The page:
A Tibetan Buddhist monk waters down the deceased at the Jiegu Monastery Photo: AFP / GETTY
Tibetan monks are forced to cremate bodies as the death toll from Wednesday’s earthquake continues to climb.
The number of bodies at the Jiegu monastery contradicts the official death toll.
By Malcolm Moore in Jiegu
The corpses are piled three-deep at Jiegu’s Tibetan Buddhist monastery, perched on the mountain above the earthquake-ravaged town.
“More than a thousand bodies were brought here,” said Ge Laidanzeng, a 20-year-old Tibetan lama at the monastery.
By the side of the monastery, a bright yellow hall open to the air on one side and painted with pink lotuses, was filled with corpses.
Normally used for mass rituals, this hall was the only place large enough to hold so many dead.
“Three hundred have been claimed by relatives, the others we will take care of,” said the young monk.
As he spoke, a family clambered over the pile of bodies, each shrouded in cotton or tarpaulin, eventually claiming their dead mother and loading her body into a minivan.
To one side, thirty lamas chanted sutras, as they have constantly since the bodies began to arrive. More monks swathed the bodies in Tan Cheng prayer flags.
Traditionally, the dead would be given sky burials, their bodies dismembered and then scattered on the top of the mountain for vultures to eat.
“We cannot do this for them,” said Ge. “There are too many for the vultures to eat.”
Instead, the dead will be cremated on Saturday after a prayer service by the head of the Aka monastery, a Living Buddha.
The number of bodies at the Jiegu monastery contradicts the official death toll from Wednesday’s quakes, the largest of which measured 7.1 magnitude, according to the China Earthquake bureau.
On Friday, the official death toll climbed to 760, with a further 243 people missing and 1,174 severely injured.
“I believe at least 10,000 were killed,” said Ge. “There are four other monasteries collecting the dead and they are the same as us,” he said. “Then there are all the people still buried. The government is playing down the figures.”
In residential parts of Jiegu, some survivors were being pulled out of the rubble on Friday, three days after the quake struck.
But they were hugely outnumbered by corpses.
Rescue teams have struggled to reach Jiegu, which lies 12 hours from the nearest major airport and 10,000ft up on the Tibetan plateau.
On Friday, the first teams with sniffer dogs, heartbeat detectors and fibre-optic cameras began scouring the wreckage.
Li Xiaojun, 22, a firefighter and Alsatian handler, said that his team from the north-western province of Shandong, and their dogs, were struggling to adapt to the altitude after arriving overnight.
“First we scan the debris with the heartbeat detectors, then we send in the dogs,” he said. “However our spirits are low. The dogs’ tails are down. The hopes of finding survivors are pretty slim now.”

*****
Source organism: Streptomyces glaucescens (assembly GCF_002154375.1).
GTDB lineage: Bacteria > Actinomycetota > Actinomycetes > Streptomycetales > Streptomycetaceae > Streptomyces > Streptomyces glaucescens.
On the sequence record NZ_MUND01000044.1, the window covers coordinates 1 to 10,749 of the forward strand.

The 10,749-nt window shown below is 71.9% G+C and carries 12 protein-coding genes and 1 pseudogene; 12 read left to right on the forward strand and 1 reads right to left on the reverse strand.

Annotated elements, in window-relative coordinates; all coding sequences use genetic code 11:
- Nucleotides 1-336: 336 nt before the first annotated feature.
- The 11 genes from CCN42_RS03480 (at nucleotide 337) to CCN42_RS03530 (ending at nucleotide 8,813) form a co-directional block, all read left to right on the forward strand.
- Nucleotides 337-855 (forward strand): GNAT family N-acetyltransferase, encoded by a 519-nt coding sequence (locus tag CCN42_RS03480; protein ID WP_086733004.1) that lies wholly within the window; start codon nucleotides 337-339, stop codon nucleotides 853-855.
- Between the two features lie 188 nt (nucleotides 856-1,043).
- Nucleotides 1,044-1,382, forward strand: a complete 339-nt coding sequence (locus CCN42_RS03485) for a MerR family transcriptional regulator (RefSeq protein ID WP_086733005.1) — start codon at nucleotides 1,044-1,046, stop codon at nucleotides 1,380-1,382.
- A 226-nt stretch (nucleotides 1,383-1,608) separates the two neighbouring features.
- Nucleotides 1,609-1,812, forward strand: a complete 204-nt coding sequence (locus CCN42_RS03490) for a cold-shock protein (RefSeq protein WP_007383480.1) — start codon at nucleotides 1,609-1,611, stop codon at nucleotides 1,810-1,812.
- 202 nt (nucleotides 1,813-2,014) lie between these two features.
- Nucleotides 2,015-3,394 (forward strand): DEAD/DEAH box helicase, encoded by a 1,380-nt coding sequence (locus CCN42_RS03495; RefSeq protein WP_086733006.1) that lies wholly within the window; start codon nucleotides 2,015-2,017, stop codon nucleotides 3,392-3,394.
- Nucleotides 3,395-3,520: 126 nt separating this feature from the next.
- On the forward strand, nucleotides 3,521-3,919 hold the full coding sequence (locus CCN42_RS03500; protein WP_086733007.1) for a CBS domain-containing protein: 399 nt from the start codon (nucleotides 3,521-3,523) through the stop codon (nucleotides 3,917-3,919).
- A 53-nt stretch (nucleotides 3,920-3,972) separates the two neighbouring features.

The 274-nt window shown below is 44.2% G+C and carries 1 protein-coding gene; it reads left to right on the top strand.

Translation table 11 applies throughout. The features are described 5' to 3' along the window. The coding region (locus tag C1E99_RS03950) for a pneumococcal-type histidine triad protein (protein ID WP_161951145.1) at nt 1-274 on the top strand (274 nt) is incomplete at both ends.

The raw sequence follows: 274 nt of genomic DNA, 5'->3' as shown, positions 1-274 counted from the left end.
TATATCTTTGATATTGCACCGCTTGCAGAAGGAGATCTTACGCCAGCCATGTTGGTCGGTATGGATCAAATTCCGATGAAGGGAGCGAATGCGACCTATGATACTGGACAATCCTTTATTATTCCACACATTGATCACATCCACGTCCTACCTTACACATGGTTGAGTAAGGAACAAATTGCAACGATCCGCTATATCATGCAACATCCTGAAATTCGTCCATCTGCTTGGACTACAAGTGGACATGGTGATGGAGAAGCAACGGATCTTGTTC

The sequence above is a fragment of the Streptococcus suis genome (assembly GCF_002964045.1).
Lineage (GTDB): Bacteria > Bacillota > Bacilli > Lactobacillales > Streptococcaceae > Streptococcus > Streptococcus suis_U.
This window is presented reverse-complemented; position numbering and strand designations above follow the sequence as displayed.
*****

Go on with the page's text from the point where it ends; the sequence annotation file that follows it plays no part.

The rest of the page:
At the Saikang monastery, on the fringes of Jieshu, teams of purple- robed monks were working with camouflaged soldiers to search for the hundred monks buried underneath.
“We got here today and immediately started digging,” said Zhayierjilang, a monk from Gansi. “So far, all we have found are bodies though.”
Behind him, Chinese soldiers held up a deer’s head and a belt of bullets they had unearthed. In another ruined house nearby, a small portrait of the young Dalai Lama had been concealed among the beams.
An exodus has begun in Jiegu, with many families travelling on motorbikes, lorries and buses to stay with relatives elsewhere. “All our possessions were destroyed, we will be back, but it is too cold to stay here without food and warm clothes,” said Jiang Junning, 30, who was on his way to the provincial capital of Xining.
For those left behind, the situation is grim. Despite the huge convoys of aid from the Chinese government, many families said they lacked food, water and medicine.
Ten thousand survivors, 90 per cent of whom were Tibetan, had set up camp on the race track outside Jiegu. However, only 16 doctors were on hand from the Red Cross to treat them.
“We are seeing 1,500 people a day, but we don’t have the resources or medicine to travel around the tents,” said one doctor. “When we clean their wounds, they get re-infected by the dust and the unsanitary conditions,” he said, warning that the chance of infections and disease was severe.
In one tent, Yan Zhibing, 26, was sheltering with his wife and six month-old son. “When the earthquake struck, my first thought was to grab my baby son and run. Only later did I realise my wife had been buried.”
His wife lay still in the corner of the tent, a swollen and infected foot visible on the earth and straw floor. “We don’t have medicine for her, and we don’t have enough food. She has not produced any milk to feed the baby for two days, we are desperate,” he said.
Outside, aid convoys were slowly rolling in, but too late for some.
Hundreds of monks at the camp were already chanting the first burial rites for ten more dead, wrapped in cloth and loaded onto vans for the trip up to the Jiegu monastery.